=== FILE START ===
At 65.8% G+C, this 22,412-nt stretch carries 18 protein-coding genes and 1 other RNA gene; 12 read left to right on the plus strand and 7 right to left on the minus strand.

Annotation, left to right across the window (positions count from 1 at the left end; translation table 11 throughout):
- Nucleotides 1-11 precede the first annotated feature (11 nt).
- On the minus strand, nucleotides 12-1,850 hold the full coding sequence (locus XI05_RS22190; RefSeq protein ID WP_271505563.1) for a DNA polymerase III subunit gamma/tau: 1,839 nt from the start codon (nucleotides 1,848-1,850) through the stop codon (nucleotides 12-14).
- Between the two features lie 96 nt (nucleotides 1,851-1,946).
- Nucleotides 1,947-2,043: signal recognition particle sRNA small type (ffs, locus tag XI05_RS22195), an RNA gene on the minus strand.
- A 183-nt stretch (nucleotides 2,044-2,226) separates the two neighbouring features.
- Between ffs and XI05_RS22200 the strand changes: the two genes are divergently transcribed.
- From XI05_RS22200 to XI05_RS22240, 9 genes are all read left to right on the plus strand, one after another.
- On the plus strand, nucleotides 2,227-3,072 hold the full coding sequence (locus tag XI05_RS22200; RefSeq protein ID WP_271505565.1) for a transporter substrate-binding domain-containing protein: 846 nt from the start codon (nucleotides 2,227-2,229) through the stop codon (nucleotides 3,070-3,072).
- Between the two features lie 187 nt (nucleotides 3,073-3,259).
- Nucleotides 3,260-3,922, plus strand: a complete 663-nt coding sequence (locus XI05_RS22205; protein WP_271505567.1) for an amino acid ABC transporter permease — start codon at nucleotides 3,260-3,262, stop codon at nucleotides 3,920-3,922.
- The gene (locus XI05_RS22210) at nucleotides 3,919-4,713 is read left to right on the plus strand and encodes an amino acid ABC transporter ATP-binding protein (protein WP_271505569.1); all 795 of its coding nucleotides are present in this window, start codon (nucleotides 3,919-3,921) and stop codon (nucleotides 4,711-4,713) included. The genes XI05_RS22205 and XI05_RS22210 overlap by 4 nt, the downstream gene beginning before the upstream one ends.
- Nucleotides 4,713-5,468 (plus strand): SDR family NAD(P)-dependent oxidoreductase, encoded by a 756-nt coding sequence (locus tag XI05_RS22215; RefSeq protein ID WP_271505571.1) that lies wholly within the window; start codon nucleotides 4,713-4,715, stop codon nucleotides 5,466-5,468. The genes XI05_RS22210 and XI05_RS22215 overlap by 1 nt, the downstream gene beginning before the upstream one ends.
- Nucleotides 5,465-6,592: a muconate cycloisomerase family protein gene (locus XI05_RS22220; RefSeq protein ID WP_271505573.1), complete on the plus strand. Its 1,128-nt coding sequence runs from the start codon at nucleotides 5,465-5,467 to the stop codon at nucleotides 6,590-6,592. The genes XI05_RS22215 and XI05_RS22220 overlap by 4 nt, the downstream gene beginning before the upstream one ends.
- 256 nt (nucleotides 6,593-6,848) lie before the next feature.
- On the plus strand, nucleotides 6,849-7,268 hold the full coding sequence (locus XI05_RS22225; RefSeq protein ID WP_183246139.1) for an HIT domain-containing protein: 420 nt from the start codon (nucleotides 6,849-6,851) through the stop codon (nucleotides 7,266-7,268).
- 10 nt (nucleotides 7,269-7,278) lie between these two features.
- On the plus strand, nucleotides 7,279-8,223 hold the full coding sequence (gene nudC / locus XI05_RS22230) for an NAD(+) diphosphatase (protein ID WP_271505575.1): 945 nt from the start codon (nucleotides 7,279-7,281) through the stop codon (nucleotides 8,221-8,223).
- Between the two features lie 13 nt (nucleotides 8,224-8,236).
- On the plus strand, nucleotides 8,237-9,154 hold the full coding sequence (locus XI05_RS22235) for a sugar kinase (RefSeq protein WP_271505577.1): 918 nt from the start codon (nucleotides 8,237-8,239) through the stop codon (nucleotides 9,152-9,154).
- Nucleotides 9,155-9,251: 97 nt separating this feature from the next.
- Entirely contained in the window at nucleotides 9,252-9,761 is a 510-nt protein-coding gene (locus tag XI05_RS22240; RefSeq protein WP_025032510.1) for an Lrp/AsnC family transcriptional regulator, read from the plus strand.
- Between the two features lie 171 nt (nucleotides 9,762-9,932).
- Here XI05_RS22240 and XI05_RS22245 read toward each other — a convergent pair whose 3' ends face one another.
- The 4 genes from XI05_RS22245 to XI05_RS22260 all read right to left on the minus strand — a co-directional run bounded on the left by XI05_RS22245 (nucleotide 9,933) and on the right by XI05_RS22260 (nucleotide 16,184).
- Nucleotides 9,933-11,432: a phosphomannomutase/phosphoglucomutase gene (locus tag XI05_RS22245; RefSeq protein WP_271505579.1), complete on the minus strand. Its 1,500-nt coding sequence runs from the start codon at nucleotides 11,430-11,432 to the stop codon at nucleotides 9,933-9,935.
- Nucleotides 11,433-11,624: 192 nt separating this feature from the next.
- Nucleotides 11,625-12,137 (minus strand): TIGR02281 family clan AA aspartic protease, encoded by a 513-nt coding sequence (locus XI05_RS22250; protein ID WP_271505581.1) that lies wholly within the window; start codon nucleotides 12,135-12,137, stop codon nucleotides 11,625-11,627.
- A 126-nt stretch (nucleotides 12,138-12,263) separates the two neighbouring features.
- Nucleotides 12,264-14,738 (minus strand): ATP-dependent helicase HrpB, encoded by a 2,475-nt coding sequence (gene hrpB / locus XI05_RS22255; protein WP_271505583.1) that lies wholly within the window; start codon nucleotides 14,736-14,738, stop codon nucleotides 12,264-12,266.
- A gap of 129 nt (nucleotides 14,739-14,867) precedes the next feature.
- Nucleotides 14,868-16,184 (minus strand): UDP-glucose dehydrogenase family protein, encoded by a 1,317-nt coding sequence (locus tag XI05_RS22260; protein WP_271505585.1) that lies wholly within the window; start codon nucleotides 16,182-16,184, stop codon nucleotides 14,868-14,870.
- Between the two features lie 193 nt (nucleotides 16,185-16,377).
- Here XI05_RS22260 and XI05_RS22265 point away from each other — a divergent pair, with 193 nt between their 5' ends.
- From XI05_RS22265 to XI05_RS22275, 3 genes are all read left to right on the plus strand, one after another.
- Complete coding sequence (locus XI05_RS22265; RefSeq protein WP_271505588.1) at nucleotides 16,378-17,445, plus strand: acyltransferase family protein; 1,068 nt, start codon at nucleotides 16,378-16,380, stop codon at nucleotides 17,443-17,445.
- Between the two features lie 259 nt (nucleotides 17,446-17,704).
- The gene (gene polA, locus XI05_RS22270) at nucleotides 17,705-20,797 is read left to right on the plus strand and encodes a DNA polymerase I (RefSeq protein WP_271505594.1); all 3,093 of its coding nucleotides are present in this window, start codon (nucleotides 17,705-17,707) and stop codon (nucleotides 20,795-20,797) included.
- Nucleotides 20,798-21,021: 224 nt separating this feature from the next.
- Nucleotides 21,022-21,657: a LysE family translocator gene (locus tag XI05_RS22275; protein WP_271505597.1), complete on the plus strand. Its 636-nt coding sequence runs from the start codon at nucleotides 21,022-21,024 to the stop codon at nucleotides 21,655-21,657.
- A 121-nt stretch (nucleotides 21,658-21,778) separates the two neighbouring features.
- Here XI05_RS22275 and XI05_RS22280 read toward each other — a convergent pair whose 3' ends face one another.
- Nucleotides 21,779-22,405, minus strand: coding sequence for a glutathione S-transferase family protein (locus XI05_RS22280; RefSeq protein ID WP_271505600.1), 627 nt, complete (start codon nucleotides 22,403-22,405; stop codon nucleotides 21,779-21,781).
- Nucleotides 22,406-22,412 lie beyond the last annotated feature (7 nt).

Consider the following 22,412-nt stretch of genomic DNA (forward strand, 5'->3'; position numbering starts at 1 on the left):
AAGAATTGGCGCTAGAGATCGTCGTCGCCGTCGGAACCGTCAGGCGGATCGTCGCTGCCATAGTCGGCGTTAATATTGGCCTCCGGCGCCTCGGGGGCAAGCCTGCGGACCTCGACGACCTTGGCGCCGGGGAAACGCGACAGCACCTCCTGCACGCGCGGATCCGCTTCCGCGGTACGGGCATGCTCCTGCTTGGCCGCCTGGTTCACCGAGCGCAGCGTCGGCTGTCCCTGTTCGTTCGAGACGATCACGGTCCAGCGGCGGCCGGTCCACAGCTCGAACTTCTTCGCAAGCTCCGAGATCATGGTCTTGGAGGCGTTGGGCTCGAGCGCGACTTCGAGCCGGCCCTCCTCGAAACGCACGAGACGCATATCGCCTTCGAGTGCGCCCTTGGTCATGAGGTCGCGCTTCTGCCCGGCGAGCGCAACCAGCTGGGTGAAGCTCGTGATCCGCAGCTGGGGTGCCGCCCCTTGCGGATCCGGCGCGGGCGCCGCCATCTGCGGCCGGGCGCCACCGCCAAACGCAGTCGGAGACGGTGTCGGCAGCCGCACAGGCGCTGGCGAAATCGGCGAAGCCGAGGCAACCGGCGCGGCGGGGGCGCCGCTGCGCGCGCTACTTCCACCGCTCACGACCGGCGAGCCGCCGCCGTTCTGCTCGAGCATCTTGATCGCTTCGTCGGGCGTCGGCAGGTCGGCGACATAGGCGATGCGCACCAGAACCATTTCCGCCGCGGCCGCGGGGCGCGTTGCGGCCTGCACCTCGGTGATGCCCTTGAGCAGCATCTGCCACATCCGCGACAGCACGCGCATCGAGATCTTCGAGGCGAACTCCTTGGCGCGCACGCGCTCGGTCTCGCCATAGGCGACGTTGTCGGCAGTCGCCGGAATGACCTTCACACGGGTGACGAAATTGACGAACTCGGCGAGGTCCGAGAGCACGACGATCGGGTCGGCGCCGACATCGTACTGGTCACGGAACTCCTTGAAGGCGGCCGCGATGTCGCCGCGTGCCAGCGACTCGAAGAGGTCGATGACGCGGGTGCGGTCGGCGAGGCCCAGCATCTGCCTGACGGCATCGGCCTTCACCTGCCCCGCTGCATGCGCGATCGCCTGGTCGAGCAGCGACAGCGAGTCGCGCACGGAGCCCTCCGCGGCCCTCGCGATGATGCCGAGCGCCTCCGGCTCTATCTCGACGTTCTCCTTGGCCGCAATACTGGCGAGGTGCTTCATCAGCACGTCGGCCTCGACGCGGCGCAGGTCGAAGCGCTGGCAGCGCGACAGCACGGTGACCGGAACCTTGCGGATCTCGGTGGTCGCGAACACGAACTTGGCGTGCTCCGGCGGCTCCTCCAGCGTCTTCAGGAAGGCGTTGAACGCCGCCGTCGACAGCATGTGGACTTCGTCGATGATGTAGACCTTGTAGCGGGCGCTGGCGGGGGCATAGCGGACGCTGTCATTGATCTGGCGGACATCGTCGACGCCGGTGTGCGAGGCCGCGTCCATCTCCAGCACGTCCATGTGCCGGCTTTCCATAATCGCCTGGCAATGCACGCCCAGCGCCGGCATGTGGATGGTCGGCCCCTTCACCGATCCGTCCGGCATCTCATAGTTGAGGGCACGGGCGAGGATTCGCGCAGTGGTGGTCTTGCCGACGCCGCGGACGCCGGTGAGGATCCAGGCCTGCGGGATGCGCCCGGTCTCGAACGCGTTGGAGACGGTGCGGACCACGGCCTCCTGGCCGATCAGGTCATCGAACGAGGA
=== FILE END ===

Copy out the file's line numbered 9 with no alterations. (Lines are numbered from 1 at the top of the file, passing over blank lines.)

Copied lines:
- From XI05_RS22200 to XI05_RS22240, 9 genes are all read left to right on the plus strand, one after another.